Failure paralyses into inaction.
I had a choice to make and I needed to make it fast. The deadline for applications was expiring the following day. The decision somehow seemed bigger than just whether to hold on to the bad mood or not or whether I really wanted this job or not.
I also knew too well that nobody has ever been offered a job when locked at home feeling sorry for themselves, no matter how qualified for it they were. But was it really about the job? Somehow I had a feeling that it could be even deeper than that.
I tried to crack the whole failure side of things in my head. I had to figure it out for myself.
Then it occurred to me, what if ‘failure’ is nothing else but a notion conceived by a blurred mind of a self-destructive person who must have been in a very bad mood himself when he came up with it?
What if failure as such does not exist? What if it has never been real? If it is just a concept and a pretty lousy one, let me add?
The part of my brain that argued vigorously that it does exist because I am feeling it finally gave up when I remembered what a wise man once told me about failure, he said ‘Embrace it, as you can only fail forward!’.
But the failure was not what was hiding at the bottom of it all, as I was soon to discover. I quickly realised that the reason it had such a powerful hold over me (or should I say – the reason why I have allowed it to have such a powerful hold over me) was the association I had in relation to myself when it came to failure. If I was to fail that would mean that I was … not good enough. And that hurt like hell. This was the real source of pain, the failure was just the staircase leading me down the path of the painful realisation.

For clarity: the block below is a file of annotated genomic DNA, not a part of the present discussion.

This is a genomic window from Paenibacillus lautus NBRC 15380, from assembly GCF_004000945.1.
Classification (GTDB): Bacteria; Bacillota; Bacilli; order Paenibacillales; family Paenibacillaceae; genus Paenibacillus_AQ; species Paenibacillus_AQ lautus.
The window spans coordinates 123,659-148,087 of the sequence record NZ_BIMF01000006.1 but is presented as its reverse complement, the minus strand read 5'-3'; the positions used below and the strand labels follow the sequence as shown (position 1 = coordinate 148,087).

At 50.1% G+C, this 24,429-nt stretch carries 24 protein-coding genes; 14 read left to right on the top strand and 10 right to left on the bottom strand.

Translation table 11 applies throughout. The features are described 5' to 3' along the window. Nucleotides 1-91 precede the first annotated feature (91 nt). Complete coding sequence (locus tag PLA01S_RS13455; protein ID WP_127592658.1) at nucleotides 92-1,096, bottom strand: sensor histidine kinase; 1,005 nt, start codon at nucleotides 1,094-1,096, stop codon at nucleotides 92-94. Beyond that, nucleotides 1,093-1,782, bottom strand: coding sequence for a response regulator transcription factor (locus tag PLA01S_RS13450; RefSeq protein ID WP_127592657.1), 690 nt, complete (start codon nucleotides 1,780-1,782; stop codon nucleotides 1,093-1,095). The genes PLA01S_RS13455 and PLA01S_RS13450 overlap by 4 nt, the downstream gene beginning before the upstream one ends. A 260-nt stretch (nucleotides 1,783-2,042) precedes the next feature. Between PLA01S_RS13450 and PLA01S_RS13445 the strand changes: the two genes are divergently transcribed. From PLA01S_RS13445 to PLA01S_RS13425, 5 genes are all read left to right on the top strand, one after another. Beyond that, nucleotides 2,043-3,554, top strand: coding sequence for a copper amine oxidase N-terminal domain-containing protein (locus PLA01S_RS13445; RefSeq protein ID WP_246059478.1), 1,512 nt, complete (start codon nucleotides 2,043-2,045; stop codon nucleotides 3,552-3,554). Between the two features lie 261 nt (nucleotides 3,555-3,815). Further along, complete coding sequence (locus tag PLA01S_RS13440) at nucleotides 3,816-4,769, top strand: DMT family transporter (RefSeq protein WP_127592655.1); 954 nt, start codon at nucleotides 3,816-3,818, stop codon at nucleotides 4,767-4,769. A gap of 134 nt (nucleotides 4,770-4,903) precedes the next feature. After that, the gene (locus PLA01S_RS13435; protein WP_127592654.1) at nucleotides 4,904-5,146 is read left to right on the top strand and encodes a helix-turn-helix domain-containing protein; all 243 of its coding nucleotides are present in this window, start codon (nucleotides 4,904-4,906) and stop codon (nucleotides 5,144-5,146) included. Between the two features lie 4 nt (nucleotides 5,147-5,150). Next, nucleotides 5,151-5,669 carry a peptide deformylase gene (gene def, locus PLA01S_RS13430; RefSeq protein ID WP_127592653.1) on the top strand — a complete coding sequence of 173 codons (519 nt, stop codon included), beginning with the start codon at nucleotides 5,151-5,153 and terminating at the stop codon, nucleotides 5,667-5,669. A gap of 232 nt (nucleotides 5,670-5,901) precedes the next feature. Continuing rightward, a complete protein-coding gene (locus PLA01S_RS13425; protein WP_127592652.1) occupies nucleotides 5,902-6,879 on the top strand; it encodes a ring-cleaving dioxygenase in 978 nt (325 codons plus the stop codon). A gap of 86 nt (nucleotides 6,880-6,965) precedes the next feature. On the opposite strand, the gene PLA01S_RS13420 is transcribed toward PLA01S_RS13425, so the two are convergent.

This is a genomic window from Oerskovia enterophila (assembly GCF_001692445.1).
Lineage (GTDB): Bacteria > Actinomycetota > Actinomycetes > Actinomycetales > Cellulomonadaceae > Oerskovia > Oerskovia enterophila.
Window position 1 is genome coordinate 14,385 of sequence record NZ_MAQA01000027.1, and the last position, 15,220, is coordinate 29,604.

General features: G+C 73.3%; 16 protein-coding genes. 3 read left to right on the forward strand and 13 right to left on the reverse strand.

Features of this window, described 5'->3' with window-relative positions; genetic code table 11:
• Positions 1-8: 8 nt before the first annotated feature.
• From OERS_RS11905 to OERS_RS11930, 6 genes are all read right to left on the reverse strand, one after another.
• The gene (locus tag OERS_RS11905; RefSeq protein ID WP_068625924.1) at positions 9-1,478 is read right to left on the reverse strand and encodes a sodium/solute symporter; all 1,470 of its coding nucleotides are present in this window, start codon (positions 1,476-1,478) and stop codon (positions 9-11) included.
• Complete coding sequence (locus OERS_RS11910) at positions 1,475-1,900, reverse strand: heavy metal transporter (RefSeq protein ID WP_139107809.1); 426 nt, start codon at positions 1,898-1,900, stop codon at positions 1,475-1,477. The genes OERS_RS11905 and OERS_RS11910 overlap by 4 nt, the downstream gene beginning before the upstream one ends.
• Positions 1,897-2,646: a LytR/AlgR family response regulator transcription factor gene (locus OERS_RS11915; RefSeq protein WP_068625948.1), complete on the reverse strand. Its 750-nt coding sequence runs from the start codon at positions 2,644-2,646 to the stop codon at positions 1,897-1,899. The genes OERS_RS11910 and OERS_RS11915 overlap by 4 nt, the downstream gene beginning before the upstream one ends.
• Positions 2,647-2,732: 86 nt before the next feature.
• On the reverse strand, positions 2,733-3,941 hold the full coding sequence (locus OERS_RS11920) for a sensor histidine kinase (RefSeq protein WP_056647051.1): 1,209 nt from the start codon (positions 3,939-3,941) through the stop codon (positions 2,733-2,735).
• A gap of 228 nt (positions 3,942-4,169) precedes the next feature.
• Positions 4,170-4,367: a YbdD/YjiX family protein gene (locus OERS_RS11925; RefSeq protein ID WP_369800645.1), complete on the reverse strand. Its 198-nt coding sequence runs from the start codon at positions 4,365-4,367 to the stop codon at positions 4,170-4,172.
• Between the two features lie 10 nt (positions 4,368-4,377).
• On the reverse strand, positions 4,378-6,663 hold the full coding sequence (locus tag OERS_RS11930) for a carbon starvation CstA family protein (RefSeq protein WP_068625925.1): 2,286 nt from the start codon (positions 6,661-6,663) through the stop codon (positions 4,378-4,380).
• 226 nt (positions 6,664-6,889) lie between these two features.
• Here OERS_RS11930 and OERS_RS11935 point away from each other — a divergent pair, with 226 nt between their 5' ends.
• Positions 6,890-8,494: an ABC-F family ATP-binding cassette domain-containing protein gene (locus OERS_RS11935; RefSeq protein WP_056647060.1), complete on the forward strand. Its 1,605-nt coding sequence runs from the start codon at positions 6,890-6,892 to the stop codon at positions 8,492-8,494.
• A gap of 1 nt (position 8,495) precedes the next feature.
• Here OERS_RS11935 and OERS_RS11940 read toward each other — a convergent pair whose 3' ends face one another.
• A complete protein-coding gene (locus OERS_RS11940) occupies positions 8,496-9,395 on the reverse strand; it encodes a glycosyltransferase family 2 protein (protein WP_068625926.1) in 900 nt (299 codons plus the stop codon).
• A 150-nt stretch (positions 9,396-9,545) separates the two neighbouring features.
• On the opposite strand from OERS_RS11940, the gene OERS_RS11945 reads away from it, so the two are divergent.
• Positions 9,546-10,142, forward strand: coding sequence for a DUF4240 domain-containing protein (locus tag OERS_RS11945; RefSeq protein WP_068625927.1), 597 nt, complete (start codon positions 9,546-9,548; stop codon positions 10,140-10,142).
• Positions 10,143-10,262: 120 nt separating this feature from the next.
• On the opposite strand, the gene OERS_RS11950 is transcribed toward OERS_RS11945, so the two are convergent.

It was not really about the bad mood, not about the job or the application, not even about the failure. It was all about me deep inside not feeling good enough.
And as twisted as it sounds, it was easier (or safer) to do nothing, even at the price of not getting the job I wanted so badly, than to face even the slightest possibility of meeting face to face that, which has been haunting me my entire life – feeling of not be enough, not be good enough. The realisation of it struck me like a bolt of lightning! And I needed a good shake to snap out of this self-pity state!
Now that I did get it all figured out could I actually choose how I wanted to feel?
Personal choice did not seem to be a part of the equation when it comes to feelings and emotions.
I have arrived at this moment in my life convinced that moods and emotions just came and went as they pleased, very much the same way colds and flus did. I had no control over either and all I could do was wait until they passed.
Again, it would have been so much safer (though a lot more uncomfortable) to continue to think that way.